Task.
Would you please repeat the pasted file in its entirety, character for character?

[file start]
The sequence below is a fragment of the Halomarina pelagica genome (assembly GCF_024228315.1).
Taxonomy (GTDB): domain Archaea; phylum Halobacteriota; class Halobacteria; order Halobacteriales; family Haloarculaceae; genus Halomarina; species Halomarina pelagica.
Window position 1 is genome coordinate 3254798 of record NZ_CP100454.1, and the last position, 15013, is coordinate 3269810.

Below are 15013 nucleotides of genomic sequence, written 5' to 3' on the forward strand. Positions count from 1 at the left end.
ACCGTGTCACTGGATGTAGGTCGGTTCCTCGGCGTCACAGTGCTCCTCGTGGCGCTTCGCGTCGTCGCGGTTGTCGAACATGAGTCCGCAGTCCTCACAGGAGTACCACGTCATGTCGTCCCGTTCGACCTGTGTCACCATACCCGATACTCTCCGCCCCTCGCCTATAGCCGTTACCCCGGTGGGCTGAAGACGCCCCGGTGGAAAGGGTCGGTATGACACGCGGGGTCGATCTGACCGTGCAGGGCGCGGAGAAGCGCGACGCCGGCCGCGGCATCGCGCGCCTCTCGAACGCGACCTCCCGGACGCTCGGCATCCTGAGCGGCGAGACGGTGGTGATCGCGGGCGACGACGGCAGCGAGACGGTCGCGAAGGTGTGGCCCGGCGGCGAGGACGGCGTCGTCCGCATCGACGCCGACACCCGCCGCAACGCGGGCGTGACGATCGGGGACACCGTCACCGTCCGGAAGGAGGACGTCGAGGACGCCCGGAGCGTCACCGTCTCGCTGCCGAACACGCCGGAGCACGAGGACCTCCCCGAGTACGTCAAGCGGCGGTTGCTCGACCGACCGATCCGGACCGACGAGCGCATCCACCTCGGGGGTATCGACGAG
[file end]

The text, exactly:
The sequence below is a fragment of the Halomarina pelagica genome (assembly GCF_024228315.1).
Taxonomy (GTDB): domain Archaea; phylum Halobacteriota; class Halobacteria; order Halobacteriales; family Haloarculaceae; genus Halomarina; species Halomarina pelagica.
Window position 1 is genome coordinate 3254798 of record NZ_CP100454.1, and the last position, 15013, is coordinate 3269810.

Below are 15013 nucleotides of genomic sequence, written 5' to 3' on the forward strand. Positions count from 1 at the left end.
ACCGTGTCACTGGATGTAGGTCGGTTCCTCGGCGTCACAGTGCTCCTCGTGGCGCTTCGCGTCGTCGCGGTTGTCGAACATGAGTCCGCAGTCCTCACAGGAGTACCACGTCATGTCGTCCCGTTCGACCTGTGTCACCATACCCGATACTCTCCGCCCCTCGCCTATAGCCGTTACCCCGGTGGGCTGAAGACGCCCCGGTGGAAAGGGTCGGTATGACACGCGGGGTCGATCTGACCGTGCAGGGCGCGGAGAAGCGCGACGCCGGCCGCGGCATCGCGCGCCTCTCGAACGCGACCTCCCGGACGCTCGGCATCCTGAGCGGCGAGACGGTGGTGATCGCGGGCGACGACGGCAGCGAGACGGTCGCGAAGGTGTGGCCCGGCGGCGAGGACGGCGTCGTCCGCATCGACGCCGACACCCGCCGCAACGCGGGCGTGACGATCGGGGACACCGTCACCGTCCGGAAGGAGGACGTCGAGGACGCCCGGAGCGTCACCGTCTCGCTGCCGAACACGCCGGAGCACGAGGACCTCCCCGAGTACGTCAAGCGGCGGTTGCTCGACCGACCGATCCGGACCGACGAGCGCATCCACCTCGGGGGTATCGACGAG